Many of the truly classic games and toys of the 50s, 60s, 70s, 80s and 90s are still around today, albeit in a much-altered form. The ‘modernisation’ process usually means they are flimsier, cheaper to make and mostly made of plastic.
Some just have new packaging and others have gone back to their original, old-style retro packaging – which basically means they cost more.
But many of the games and toys of our youth are gone forever now – and nations of 30, 40 and 50-somethings lament that they didn’t keep these once magical items in pristine condition.
A quick garage sale of the lot today on eBay would probably result in enough cash to retire to the Bahamas in decadent luxury. And can you imagine any kids today being entertained by something that doesn’t make a noise, isn’t run by a computer, doesn’t emulate a violent act and doesn’t cost a hundred quid?
If anyone ever successfully constructs a time-machine, you can forget about going back and stopping WWII – I’ll be nipping back to stock up on Matchbox cars and lead soldiers . . .
So let us return to the world of the great toy manufacturers of yesteryear; Kohner, Lesney, Irwin, Aurora, Kenner, Hasbro, Coleco, Tyco, Mego, Lego, Whamo, Rainbo, Mattel, Ideal, Whitman, Milton Bradley, Parker Brothers, Marx, Viceroy . . .
Toys in the Sixties
With so many toys portraying TV characters, there was less scope in the 1960s for innovators lacking such links. Even so, a new wave of dolls arrived. Barbie, who had been developed in America by Mattel actually made her debut there in 1959. Introduced as a teenage fashion model, she was far more curvaceous than previous dolls – and had her own boyfriend, Ken.
Girls could now play with a doll who embodied and inspired their fantasies of teenage and adult life. Barbie arrived in Britain in the early 60s and was joined in 1963 by Sindy, made by Pedigree.
Action Man was another product from America, where he was launched under the name GI Joe by Hasbro in 1964. The backlash against the Vietnam War at the end of the decade led to that character being discontinued.
Action Man arrived in Britain in 1966, manufactured under license by Palitoy, who also produced a sailor and an aircraft pilot. For many years he was the favourite toy for boys. In 1968 he was given hands that could grip, and in 1970 he acquired fibre hair. In 1984 the line was discontinued but he made a comeback in a new form in 1992.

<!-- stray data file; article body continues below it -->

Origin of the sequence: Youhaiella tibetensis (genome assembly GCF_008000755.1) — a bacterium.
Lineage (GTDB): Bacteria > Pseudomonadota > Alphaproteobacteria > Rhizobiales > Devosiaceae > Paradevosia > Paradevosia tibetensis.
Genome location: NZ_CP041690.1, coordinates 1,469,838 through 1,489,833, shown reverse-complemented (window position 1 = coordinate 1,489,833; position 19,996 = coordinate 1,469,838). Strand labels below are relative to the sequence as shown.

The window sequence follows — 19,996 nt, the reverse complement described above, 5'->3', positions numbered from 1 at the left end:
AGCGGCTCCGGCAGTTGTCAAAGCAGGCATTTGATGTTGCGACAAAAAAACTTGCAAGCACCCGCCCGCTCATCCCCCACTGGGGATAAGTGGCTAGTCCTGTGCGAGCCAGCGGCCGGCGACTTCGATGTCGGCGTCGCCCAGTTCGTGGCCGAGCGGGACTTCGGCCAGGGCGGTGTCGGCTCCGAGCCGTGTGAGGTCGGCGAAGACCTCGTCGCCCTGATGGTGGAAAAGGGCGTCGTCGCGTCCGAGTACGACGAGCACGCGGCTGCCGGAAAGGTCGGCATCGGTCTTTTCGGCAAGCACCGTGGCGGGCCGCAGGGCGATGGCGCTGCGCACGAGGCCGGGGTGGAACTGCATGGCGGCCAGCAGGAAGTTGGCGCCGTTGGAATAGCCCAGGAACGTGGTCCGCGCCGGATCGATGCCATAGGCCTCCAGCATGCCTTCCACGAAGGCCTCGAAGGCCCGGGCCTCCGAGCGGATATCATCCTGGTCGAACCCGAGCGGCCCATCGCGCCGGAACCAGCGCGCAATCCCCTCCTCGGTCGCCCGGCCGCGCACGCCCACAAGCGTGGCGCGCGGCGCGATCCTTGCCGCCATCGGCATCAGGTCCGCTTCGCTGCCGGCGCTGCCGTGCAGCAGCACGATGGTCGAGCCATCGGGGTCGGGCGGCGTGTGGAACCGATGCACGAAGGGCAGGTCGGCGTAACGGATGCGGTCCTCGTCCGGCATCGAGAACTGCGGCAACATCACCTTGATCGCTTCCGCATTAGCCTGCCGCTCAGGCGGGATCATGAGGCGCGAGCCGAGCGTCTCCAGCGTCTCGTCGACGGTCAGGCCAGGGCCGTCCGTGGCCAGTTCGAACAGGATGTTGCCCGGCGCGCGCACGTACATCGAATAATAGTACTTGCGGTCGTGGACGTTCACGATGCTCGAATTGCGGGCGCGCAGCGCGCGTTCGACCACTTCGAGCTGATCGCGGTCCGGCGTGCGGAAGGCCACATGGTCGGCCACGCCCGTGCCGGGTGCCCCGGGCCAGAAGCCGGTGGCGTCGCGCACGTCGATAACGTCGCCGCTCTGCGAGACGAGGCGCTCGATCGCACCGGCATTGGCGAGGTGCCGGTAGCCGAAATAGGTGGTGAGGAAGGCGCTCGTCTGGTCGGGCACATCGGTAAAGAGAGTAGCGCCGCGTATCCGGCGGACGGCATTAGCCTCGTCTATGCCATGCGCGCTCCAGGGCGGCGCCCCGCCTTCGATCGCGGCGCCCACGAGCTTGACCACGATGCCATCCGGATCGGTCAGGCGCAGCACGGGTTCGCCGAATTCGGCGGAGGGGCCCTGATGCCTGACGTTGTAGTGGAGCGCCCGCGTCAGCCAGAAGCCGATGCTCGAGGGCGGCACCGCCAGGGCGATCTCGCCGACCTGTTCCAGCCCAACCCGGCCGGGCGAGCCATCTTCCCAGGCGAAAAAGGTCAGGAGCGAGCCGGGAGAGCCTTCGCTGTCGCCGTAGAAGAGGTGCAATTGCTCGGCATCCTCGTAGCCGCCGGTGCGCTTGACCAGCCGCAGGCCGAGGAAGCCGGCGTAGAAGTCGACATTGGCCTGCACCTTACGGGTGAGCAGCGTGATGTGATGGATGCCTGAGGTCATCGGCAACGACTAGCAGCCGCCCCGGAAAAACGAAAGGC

Toys in the Seventies
The success of vinyl plastics developed during the 1950s had enabled dolls such as Barbie, Sindy and Action Man to be made cheaply yet with realistic features. Along with other Action Figures such as the Six Million Dollar Man, they became favourite gifts for children.
The annoying sound of 1971 was that of people trying to master the art of Klackers. They caused numerous injuries and were eventually banned from schools.
The power of the TV commercial prior to Christmas put pressure on parents’ purses.
Peer pressure also fed the need to have the latest bike, the Chopper, or the skateboard with the go-fast stripes to give any child the necessary street cred. In 1977, over one million skateboards were sold in the UK.
Toys in the Eighties
The springboard for many toys was television or film, or occasionally a book such as Raymond Briggs’ The Snowman. Transforming robots were a craze from 1984, led by Hasbro. The film Transformers came out in 1986, boosting sales of items such as Galvatron, evil leader of the Decepticons.
Perennial games such as Monopoly, Scrabble and Cluedo were still favourites to be joined by Trivial Pursuit, the new quiz game from Canada that was aimed at adults. Toy cars, trains and slot car tracks like Scalextric remained popular too, while stunt kites became more and more elaborate.
Not all toys in the sixties and seventies were manufactured and sold by the companies named above. In fact, some were totally free; Conkers, Go-Karts (“soap-boxes” in the US) made from old pram wheels and a few planks, and cardboard boxes for sliding down grassy hills . . .